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AGM watch

New 'normal' at AGMs provides food for thought

Shareholders must not take what was essentially a form of appreciation by companies to be an obligation now

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"Following this brief financial report, there will be a simple buffet for our shareholders."

Singapore

AUSTERITY seems to be the name of the game at the current season's Annual General Meetings (AGMs), with increasing numbers of companies cutting back on the lavish layouts for shareholders and trimming costly glossy printed annual reports.

But it's AGM food fight which has garnered the most attention of late.

Where full buffet spreads and scrumptious meals used to be the rule of the day in years gone by, shareholders attending AGMs this year have to make do with simple samosas, a few dim sum dishes and perhaps a popiah or two. And that has not gone down well with some shareholders - especially those coming armed with tupperware containers to dabao (takeaway) some of the goodies.

At the recent OUE AGM, held at Mandarin Orchard Singapore, some shareholders could be seen loudly grumbling that the traditional Chatterbox chicken
rice was missing. In its place, were snack boxes and vouchers for the dish at the hotel's Chatterbox restaurant, an initiative by the Company to
minimise food wastage and to encourage shareholders to have a better experience of the food and services provided by the hotel. 

Companies such as Singapore Technologies Engineering (ST Engineering), on the other hand, remain unapologetic, serving only water, tea and coffee at their recent AGM. Even the S$15 FairPrice vouchers given to their shareholders last year have stopped.

But as far as these companies are concerned, AGMs are held for them to meet shareholders to discuss ways to improve themselves, keep the shareholders updated about the company's annual financial report, and allow for some interaction between directors and officials and their shareholders.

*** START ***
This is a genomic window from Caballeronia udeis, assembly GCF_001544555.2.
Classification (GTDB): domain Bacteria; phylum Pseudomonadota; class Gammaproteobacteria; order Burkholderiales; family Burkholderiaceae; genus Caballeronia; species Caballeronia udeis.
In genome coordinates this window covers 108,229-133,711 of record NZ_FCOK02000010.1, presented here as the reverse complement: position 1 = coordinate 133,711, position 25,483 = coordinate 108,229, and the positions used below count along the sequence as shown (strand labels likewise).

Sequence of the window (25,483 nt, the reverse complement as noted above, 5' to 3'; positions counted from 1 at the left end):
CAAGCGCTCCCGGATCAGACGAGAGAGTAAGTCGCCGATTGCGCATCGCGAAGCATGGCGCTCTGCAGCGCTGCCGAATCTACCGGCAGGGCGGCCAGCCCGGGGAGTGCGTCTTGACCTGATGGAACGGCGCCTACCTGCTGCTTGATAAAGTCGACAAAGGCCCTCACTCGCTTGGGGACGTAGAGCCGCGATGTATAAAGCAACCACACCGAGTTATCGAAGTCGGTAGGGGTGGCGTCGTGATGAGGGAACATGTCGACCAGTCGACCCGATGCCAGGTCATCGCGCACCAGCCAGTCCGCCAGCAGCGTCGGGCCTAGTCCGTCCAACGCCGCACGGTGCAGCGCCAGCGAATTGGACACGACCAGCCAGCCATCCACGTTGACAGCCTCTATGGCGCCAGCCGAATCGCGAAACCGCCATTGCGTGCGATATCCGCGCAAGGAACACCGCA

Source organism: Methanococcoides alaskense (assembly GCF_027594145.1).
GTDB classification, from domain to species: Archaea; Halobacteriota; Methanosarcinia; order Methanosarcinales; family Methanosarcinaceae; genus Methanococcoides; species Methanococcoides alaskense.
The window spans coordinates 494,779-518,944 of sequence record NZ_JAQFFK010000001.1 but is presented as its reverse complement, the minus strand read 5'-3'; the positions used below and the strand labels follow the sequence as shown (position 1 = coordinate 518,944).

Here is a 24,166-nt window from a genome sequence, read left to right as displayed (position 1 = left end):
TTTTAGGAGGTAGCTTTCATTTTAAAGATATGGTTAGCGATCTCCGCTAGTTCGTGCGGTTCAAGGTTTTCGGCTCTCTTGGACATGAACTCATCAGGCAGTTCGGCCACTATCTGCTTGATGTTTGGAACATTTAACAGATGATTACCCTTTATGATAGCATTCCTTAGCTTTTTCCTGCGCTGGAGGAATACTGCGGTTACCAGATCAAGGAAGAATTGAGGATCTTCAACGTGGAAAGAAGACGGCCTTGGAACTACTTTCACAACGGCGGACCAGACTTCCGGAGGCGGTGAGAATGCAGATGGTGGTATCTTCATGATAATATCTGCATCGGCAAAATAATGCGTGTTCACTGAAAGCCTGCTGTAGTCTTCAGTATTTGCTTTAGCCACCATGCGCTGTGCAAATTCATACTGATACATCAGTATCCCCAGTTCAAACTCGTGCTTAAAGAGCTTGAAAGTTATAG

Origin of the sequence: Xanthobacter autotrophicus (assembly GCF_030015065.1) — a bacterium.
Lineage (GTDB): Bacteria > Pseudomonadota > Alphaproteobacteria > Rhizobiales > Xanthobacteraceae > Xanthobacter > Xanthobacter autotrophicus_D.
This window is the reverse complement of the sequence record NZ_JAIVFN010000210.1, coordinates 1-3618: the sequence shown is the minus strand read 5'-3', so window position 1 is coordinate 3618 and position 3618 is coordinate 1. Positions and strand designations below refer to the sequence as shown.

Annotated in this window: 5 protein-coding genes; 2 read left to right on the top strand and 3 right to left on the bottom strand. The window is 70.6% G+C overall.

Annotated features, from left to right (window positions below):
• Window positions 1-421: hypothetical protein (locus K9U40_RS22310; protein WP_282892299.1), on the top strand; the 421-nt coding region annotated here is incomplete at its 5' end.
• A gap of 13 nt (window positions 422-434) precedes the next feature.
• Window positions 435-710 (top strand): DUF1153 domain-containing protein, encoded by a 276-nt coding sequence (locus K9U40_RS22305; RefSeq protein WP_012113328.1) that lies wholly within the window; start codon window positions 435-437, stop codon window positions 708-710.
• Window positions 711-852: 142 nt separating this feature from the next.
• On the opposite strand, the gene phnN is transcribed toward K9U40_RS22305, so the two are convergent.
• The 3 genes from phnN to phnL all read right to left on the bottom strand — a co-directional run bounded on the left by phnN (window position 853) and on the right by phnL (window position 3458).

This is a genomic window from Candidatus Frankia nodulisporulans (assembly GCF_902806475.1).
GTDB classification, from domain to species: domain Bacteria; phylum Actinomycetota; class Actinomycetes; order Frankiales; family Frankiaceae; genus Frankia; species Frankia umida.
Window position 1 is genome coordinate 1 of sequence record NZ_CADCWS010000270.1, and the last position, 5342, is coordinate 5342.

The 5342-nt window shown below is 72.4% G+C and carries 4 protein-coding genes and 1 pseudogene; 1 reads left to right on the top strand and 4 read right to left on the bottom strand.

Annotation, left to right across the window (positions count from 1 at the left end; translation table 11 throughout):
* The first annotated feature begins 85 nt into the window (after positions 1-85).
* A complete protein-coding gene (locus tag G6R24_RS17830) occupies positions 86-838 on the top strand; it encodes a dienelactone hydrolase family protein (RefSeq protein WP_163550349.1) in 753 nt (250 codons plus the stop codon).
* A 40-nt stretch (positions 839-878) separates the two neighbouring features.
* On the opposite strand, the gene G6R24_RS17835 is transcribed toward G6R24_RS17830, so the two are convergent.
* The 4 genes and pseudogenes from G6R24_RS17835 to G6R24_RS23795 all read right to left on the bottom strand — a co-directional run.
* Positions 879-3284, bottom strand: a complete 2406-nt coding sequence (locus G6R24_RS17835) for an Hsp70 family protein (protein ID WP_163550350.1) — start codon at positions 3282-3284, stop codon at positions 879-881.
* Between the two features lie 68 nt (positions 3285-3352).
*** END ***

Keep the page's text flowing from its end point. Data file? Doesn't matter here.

"The AGM is a useful platform for a company to communicate its long-term plans and strategies to shareholders," said Benedict Soh, executive chairman of Kingsmen Creative. "It facilitates interaction between shareholders and the company, enabling the company to address any concerns that shareholders may have."

In short, AGMs are not eat-fests. These gatherings are a platform for shareholders to understand the companies better, in order to decide what to do with their shares.

But that is not how may shareholders see it.

Former BT editor and activist Mano Sabnani said that companies had "moved away from buffet and vouchers" because a higher turnout due to the food-factor resulted in "less attention on the AGM".

In a letter to BT, he related his encounter with a shareholder who told him that he "collected a hundred dollars worth of vouchers from five companies in just one day" - some of which were Suntec, Capitastar, FairPrice and Foodfare vouchers. According to Mr Sabnani, this shareholder "did not attend a single meeting!".

At the CapitaLand Commercial Trust AGM a few weeks ago, one shareholder was said to have made a remark about the S$20 CapitaMall vouchers expiring too soon on May 31, 2016.

This raises concerns over the etiquette of shareholders at AGMs. What was once a form of appreciation, by companies providing buffet and vouchers to their shareholders for taking the time off to attend their AGMs, has now become an obligation.